Aug 27, 2019
Prevent Suicide Among Your Construction Crew
The construction/extraction industry ranks in the top five industry categories for the highest numbers of suicide, according to the Centers for Disease Control and Prevention’s Occupation and Suicide report.
According to this article by Sally Spencer Thomas, the construction industry is a perfect storm of risk factors for suicide: the demographics of our workforce, the transitory nature of our work, and the likelihood of constant pain or injury.
Demographics of Suicide Risk
“Contrary to conventional wisdom, teens are not the group most at risk for suicide death,” writes Thomas. “While certainly suicidal thoughts and behaviors often begin in adolescence, the group most at risk for suicide is men in the middle years. In fact, it’s often our toughest, bravest and most stoic people that become most at risk for suicide death.”
Transitory Work Situations
In the asphalt industry, most folks around the country are used to finding other employment outside of paving season. Secondly, the construction industry is generally hit hard by economic downturns. And, our workers may not have the same sense of belonging when they’re constantly heading to a new “work place” every time they start a new job. All of these factors can lead to stress, anxiety and other mentally and emotionally taxing challenges.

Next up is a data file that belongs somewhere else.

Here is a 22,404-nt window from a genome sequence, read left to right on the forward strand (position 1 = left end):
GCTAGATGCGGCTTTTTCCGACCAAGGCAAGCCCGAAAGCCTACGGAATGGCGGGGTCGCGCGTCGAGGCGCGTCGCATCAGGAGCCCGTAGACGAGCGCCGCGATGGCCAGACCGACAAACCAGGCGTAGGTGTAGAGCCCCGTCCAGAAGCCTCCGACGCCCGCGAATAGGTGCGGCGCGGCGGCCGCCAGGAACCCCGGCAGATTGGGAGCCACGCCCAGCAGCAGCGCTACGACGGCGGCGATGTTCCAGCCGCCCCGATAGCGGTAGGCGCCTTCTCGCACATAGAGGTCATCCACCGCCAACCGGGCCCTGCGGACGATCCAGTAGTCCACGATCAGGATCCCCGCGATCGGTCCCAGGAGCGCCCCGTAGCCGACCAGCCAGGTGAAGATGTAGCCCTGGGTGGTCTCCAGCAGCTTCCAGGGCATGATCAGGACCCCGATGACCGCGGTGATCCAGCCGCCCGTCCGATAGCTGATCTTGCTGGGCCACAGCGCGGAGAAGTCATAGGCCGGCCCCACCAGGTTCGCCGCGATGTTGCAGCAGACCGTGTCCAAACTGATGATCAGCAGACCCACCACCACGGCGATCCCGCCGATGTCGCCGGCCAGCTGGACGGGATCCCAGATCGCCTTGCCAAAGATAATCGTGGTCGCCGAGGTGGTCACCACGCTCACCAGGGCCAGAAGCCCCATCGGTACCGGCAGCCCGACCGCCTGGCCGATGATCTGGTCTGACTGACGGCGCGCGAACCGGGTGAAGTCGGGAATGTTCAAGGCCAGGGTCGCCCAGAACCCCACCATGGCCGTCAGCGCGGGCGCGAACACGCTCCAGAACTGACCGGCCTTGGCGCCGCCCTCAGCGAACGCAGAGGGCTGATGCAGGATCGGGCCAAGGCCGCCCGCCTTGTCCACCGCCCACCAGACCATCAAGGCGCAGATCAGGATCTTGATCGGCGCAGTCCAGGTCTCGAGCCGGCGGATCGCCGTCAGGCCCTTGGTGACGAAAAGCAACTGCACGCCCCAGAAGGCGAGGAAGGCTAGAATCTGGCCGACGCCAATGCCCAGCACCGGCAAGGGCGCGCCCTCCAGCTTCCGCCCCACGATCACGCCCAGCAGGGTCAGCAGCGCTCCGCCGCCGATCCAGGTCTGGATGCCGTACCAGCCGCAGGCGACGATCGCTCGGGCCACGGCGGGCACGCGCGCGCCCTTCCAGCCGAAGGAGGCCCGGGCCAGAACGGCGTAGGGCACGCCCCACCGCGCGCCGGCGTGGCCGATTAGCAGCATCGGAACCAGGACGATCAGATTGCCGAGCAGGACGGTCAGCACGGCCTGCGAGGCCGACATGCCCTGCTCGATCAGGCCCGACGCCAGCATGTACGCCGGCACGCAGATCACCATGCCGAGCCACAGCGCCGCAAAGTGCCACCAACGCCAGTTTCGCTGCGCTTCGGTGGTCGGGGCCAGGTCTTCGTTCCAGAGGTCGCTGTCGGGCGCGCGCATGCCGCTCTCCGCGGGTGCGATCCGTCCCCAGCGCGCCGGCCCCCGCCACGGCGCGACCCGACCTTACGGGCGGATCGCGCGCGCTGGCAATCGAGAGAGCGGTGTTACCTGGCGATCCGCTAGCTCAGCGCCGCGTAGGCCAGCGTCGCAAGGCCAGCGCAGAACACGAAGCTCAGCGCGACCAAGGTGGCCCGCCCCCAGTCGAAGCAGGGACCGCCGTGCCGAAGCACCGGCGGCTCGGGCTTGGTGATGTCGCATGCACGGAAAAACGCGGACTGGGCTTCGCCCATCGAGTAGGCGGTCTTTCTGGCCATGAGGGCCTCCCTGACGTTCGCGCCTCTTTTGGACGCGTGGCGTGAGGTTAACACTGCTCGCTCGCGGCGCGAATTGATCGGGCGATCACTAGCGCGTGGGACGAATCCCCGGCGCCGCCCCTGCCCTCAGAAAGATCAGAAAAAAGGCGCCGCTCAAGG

Injury and Chronic Pain
Lastly: injury. The physical demands of construction work can lead to chronic and acute pain problems. This can reduce sleep, harm well-being, and even diminish social circles when the person dealing with chronic pain gives up activities they enjoy that may contribute to their pain.
All of these factors contribute to the overall suicide rate among the men and women working in the construction industry. Although understanding these factors is important, it’s even more important to learn how to identify employees who may be struggling with these challenges and link them to appropriate care. For a blueprint to guide you in these efforts, check out ConstructionWorkingMinds.org.
We must address the mental health crises in our workplace, and it’s important we do so with compassion and empowerment.